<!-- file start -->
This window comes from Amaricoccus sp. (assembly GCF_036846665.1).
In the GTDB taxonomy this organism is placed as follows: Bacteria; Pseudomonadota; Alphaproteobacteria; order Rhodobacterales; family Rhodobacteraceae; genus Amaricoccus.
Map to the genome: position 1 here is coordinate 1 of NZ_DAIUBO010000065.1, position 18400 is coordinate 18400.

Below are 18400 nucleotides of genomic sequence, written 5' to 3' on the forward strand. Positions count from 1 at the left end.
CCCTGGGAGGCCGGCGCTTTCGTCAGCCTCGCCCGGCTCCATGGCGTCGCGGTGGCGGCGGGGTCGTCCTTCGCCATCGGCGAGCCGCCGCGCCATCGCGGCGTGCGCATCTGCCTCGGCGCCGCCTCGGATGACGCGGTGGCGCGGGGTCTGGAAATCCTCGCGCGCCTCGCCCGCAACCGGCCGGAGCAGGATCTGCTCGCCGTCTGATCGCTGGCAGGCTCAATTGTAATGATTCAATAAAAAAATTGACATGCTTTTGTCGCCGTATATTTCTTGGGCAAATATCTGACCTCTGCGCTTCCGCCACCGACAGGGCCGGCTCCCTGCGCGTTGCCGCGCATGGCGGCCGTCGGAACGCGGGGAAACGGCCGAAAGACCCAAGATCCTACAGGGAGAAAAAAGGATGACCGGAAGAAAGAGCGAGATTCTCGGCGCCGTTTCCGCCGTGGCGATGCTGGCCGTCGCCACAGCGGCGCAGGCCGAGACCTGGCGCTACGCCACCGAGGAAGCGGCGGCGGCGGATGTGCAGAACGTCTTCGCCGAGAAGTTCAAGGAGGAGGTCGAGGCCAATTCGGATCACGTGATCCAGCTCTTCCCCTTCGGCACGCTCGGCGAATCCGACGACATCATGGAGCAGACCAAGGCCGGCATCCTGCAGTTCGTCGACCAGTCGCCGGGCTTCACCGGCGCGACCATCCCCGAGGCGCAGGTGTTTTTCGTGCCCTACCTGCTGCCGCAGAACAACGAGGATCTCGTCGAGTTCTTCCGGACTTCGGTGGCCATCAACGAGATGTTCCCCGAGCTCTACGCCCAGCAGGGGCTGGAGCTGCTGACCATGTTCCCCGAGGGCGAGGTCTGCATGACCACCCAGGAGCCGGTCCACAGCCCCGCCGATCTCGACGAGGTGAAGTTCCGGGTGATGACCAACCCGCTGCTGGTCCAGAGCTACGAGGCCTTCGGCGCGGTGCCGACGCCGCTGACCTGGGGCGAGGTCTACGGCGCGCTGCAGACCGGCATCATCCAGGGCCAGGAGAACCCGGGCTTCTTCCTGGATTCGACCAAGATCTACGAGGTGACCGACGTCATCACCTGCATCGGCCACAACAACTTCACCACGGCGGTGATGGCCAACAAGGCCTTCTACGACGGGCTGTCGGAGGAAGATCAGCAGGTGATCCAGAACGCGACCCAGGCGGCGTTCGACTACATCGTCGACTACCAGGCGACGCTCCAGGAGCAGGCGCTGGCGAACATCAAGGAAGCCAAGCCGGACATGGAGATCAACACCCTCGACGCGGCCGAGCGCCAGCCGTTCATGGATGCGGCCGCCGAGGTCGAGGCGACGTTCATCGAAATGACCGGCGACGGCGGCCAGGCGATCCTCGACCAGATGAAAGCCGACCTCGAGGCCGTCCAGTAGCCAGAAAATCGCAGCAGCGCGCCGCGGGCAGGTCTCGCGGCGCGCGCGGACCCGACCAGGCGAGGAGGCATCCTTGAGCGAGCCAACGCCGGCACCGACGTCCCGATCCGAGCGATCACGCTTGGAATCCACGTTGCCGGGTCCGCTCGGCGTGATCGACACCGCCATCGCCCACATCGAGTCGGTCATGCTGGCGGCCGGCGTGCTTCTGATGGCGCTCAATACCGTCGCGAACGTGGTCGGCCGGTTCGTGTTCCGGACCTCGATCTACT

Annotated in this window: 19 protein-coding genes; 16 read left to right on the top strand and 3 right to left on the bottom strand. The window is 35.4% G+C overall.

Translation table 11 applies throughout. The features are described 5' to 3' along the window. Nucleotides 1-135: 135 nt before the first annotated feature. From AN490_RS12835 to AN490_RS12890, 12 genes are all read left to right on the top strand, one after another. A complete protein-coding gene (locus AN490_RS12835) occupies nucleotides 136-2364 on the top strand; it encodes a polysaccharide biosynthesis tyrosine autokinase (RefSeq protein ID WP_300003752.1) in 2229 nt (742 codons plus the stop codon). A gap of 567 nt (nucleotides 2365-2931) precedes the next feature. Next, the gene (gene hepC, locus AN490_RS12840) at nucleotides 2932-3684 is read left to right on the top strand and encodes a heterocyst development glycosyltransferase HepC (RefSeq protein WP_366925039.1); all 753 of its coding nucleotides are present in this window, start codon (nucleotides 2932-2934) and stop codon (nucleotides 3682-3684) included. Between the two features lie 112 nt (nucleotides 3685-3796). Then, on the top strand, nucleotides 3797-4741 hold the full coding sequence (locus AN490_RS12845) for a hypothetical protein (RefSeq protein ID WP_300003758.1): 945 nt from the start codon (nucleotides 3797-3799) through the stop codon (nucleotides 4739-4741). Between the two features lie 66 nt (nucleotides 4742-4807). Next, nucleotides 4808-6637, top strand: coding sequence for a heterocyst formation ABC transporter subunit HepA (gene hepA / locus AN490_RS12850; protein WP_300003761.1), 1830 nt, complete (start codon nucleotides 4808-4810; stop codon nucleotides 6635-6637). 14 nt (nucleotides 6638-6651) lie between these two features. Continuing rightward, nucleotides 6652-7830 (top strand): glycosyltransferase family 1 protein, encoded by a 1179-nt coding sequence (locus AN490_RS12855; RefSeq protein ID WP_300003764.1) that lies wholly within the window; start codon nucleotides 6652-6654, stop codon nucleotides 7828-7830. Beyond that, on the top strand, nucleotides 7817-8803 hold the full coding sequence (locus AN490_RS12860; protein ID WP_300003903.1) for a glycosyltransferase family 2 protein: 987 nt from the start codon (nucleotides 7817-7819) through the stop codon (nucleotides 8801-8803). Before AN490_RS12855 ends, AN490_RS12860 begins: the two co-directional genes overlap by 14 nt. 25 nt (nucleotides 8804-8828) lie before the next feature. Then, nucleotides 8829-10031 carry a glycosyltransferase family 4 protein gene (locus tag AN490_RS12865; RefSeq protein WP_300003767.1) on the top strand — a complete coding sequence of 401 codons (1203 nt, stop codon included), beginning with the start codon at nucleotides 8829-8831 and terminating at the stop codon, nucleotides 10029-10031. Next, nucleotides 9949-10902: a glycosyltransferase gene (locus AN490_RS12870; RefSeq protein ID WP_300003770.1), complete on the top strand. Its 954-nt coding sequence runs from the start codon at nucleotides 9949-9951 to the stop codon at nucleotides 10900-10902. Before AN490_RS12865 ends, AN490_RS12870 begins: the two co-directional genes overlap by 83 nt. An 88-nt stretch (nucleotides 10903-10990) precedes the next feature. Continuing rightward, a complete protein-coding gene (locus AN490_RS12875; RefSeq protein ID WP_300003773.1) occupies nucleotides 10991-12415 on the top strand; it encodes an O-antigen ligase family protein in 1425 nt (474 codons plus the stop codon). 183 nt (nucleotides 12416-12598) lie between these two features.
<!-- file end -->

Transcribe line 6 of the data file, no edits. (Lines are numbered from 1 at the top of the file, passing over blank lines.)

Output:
Annotated in this window: 19 protein-coding genes; 16 read left to right on the top strand and 3 right to left on the bottom strand. The window is 35.4% G+C overall.